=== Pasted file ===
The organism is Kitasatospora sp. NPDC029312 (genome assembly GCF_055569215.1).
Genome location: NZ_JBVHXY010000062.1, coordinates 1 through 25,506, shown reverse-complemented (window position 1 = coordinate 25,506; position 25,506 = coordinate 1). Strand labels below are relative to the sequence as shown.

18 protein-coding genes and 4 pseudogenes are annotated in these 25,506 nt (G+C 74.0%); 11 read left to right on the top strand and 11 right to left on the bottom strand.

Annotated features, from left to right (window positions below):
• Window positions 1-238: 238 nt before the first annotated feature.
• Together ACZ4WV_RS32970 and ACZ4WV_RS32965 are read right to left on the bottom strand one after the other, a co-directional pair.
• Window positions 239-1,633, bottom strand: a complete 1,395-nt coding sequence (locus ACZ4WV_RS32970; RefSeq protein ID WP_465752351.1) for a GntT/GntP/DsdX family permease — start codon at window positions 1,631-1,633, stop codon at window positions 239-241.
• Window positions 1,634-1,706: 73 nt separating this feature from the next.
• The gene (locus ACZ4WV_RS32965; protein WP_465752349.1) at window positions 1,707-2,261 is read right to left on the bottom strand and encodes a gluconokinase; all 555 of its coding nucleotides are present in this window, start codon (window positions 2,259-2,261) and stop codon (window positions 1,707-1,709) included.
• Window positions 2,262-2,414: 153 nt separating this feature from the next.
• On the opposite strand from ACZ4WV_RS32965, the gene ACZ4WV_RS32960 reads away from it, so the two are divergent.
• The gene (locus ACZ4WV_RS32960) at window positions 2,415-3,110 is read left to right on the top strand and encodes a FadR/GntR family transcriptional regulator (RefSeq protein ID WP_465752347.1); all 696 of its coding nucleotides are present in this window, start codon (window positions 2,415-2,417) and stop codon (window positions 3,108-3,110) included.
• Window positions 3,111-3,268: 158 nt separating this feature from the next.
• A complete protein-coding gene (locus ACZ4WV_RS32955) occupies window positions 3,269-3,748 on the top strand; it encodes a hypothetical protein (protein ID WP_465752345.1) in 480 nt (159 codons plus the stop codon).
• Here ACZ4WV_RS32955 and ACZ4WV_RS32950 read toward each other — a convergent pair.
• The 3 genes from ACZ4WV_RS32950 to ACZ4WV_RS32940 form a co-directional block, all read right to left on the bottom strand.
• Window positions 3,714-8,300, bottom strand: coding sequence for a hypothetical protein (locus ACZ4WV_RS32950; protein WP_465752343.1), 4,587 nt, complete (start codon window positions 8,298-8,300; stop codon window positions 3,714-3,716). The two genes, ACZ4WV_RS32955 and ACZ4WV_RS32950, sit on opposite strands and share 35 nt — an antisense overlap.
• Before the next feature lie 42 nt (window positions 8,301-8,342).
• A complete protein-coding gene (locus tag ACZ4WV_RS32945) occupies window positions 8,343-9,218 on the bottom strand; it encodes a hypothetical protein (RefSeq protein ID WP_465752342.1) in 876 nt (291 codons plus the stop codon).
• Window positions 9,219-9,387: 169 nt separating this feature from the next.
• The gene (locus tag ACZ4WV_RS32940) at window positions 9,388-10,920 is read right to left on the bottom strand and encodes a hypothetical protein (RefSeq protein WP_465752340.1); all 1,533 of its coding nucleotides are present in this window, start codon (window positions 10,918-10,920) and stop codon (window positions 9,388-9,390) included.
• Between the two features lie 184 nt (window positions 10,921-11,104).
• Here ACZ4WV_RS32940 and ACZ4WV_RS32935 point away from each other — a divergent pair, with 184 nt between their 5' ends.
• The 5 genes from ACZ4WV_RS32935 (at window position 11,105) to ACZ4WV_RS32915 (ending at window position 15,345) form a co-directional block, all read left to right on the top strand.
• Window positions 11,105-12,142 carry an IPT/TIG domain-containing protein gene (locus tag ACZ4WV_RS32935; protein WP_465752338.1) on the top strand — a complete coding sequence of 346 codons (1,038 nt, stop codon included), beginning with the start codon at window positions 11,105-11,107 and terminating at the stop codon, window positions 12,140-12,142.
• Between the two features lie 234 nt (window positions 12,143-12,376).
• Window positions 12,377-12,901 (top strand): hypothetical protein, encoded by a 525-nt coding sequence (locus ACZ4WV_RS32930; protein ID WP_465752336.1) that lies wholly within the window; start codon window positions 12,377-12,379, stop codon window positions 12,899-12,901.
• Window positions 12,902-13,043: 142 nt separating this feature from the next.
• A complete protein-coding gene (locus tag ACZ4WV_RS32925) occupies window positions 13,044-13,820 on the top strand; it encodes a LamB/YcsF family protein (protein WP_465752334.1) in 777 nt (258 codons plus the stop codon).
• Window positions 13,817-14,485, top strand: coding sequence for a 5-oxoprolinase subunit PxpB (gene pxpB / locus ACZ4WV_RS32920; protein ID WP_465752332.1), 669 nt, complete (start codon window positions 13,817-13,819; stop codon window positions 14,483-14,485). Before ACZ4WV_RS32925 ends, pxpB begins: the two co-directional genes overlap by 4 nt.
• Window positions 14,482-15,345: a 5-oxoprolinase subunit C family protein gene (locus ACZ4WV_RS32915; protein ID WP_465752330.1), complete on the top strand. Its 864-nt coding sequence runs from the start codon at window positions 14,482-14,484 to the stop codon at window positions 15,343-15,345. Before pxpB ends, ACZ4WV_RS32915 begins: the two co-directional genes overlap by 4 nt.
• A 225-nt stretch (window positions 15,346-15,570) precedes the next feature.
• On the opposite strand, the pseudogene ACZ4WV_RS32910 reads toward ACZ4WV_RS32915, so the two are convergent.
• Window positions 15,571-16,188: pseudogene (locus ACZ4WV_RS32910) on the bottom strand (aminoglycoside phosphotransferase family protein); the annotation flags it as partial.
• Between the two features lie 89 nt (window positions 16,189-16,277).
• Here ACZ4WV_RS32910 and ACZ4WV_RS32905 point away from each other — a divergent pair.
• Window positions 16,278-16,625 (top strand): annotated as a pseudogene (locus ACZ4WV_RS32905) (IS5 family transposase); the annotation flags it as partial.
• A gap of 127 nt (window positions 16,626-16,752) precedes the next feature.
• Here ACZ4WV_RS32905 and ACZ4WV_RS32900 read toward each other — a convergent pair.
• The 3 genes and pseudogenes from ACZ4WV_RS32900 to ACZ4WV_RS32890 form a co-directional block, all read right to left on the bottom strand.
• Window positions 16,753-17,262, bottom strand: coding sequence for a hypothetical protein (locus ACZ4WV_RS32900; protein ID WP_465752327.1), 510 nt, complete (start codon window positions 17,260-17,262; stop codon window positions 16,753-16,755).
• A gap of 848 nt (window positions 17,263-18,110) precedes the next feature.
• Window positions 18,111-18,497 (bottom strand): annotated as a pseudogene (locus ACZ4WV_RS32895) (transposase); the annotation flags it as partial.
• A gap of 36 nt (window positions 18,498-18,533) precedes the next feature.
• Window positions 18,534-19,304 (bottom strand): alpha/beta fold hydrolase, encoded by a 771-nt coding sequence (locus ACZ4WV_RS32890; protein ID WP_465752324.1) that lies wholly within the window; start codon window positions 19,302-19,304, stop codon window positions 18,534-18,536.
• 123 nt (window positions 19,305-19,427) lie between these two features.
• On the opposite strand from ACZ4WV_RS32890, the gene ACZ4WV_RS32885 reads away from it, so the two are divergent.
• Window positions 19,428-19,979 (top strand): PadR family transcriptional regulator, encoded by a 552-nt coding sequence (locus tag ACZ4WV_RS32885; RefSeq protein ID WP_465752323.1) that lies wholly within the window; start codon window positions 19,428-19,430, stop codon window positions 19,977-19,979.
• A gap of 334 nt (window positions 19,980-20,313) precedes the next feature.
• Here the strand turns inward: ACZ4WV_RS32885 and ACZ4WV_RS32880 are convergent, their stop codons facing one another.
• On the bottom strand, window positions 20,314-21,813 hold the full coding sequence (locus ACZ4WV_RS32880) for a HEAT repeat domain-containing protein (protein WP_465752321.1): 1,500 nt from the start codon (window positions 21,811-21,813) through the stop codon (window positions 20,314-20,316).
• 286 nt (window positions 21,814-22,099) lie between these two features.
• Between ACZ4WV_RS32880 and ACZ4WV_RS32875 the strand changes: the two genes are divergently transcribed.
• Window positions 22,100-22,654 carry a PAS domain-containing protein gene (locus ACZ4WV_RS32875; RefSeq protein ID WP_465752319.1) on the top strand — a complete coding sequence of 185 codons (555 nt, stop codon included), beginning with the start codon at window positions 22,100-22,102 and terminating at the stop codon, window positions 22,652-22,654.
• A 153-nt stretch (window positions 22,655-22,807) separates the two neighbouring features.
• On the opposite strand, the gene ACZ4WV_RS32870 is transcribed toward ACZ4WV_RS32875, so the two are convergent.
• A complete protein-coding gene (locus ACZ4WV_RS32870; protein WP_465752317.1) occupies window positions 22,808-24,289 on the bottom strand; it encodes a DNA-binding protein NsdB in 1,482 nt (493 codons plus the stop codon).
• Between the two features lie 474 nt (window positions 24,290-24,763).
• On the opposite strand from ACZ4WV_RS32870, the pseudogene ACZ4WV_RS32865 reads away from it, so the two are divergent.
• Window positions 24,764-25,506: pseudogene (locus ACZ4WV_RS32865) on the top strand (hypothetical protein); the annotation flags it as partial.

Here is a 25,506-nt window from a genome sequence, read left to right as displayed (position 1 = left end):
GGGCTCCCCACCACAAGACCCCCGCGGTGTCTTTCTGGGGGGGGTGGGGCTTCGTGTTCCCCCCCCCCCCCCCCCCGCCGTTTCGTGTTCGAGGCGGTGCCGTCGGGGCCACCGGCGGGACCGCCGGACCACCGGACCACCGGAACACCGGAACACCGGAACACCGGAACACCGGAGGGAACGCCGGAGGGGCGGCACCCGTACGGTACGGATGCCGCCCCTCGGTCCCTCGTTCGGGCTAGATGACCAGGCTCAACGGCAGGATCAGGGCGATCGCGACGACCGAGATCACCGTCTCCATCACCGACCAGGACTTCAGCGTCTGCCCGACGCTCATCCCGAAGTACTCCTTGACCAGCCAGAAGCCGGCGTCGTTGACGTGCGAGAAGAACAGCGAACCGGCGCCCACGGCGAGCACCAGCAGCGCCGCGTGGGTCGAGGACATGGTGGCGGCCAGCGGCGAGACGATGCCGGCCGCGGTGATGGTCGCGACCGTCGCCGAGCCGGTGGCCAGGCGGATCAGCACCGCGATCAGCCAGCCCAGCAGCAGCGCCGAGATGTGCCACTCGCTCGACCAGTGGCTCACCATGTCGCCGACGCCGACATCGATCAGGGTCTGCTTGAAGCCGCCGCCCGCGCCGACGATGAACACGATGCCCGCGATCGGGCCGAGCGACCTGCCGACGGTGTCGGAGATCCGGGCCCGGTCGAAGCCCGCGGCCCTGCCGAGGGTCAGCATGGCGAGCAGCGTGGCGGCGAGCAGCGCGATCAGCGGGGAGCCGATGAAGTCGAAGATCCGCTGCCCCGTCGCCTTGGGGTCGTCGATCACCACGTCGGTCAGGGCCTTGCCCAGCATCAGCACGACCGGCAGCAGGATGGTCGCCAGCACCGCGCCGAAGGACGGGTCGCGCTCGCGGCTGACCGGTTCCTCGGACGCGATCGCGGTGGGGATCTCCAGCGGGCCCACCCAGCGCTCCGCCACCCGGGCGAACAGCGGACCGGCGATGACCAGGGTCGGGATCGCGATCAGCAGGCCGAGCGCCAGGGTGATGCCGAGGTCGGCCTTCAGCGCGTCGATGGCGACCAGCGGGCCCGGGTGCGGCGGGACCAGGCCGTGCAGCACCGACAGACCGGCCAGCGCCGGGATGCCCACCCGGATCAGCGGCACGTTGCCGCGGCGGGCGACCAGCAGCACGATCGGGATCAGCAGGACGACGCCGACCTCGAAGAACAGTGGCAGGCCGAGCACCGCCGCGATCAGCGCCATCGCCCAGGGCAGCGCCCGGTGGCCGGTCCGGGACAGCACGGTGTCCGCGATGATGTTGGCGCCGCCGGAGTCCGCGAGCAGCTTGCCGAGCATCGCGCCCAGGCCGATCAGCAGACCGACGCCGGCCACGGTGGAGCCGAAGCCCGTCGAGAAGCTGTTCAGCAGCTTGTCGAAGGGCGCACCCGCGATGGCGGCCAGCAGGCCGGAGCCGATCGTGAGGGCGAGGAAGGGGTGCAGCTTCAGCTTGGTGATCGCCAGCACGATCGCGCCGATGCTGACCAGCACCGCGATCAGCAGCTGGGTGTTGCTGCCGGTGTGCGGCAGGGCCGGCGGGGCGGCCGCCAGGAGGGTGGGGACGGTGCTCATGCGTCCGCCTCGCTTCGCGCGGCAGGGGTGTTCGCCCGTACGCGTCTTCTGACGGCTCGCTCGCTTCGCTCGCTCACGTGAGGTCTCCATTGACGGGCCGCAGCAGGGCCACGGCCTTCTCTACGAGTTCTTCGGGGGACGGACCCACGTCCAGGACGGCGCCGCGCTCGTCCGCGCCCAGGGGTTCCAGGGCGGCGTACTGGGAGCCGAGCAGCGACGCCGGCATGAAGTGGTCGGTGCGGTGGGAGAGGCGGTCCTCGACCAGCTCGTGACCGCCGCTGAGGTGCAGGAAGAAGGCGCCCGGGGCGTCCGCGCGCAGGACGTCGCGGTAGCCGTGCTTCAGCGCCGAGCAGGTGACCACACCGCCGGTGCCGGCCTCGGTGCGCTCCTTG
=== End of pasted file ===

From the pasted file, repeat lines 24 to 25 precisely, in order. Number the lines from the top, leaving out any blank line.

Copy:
• The 5 genes from ACZ4WV_RS32935 (at window position 11,105) to ACZ4WV_RS32915 (ending at window position 15,345) form a co-directional block, all read left to right on the top strand.
• Window positions 11,105-12,142 carry an IPT/TIG domain-containing protein gene (locus tag ACZ4WV_RS32935; protein WP_465752338.1) on the top strand — a complete coding sequence of 346 codons (1,038 nt, stop codon included), beginning with the start codon at window positions 11,105-11,107 and terminating at the stop codon, window positions 12,140-12,142.